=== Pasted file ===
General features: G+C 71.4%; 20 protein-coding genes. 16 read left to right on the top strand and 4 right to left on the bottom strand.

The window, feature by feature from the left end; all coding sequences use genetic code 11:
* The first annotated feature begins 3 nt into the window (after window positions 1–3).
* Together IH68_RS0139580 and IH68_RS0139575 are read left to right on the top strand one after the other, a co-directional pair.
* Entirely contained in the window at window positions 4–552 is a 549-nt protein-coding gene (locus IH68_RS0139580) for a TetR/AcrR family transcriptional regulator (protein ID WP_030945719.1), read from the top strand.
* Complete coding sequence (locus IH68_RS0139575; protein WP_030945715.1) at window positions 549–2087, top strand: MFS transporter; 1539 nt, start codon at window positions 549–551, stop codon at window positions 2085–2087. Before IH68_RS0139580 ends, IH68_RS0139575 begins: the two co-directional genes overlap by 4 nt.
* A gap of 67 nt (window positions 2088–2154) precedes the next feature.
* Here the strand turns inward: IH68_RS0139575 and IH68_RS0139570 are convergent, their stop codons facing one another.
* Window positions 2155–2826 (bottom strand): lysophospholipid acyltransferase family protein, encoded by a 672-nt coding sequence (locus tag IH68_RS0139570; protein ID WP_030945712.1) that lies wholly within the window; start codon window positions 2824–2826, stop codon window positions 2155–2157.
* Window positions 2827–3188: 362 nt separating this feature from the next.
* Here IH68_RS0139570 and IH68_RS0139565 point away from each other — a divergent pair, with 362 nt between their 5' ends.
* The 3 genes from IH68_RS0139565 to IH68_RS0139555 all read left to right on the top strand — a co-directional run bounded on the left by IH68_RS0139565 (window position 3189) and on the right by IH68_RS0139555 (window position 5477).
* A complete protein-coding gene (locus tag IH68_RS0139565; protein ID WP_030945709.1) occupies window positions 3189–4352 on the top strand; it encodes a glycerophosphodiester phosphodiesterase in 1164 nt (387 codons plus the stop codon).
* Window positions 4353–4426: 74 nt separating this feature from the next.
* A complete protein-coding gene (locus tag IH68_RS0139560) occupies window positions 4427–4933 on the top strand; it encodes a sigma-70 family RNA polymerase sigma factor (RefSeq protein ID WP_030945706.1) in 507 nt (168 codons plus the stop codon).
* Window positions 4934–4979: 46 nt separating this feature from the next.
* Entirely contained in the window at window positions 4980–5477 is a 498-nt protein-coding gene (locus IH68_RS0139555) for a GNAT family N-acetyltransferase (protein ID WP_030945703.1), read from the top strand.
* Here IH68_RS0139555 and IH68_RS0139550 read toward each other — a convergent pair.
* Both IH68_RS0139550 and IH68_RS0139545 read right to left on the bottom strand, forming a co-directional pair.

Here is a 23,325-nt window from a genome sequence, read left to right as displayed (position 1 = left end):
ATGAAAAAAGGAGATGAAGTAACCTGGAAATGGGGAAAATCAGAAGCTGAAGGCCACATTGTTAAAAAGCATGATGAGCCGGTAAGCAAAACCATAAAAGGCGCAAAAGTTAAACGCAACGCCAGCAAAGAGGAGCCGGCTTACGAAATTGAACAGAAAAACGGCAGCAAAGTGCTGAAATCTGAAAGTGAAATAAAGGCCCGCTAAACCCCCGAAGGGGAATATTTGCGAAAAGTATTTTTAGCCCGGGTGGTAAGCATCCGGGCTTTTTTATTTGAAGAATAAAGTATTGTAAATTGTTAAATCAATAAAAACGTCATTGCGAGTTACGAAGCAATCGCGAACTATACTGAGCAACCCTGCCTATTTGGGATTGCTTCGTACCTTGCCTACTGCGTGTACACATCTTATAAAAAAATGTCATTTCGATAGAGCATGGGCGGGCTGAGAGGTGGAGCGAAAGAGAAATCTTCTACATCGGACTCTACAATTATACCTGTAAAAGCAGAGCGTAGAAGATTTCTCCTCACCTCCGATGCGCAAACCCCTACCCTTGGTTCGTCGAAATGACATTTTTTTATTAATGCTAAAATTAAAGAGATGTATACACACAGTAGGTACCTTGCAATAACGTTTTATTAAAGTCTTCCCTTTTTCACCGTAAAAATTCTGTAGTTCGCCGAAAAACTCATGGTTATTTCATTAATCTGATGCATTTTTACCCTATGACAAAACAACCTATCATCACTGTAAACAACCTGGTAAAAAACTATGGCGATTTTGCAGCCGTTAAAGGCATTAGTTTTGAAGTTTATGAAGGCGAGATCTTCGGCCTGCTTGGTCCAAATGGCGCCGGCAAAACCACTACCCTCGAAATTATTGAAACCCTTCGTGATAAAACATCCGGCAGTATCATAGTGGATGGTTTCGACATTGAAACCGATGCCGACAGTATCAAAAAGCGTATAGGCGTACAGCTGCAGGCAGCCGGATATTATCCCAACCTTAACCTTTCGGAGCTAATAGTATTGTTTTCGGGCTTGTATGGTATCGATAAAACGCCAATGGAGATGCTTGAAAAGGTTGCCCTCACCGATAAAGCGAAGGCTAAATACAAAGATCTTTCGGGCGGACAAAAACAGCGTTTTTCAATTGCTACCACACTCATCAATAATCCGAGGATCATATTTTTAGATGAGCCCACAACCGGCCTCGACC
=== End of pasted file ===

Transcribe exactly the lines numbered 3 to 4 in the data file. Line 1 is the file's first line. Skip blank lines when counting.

* The first annotated feature begins 3 nt into the window (after window positions 1–3).
* Together IH68_RS0139580 and IH68_RS0139575 are read left to right on the top strand one after the other, a co-directional pair.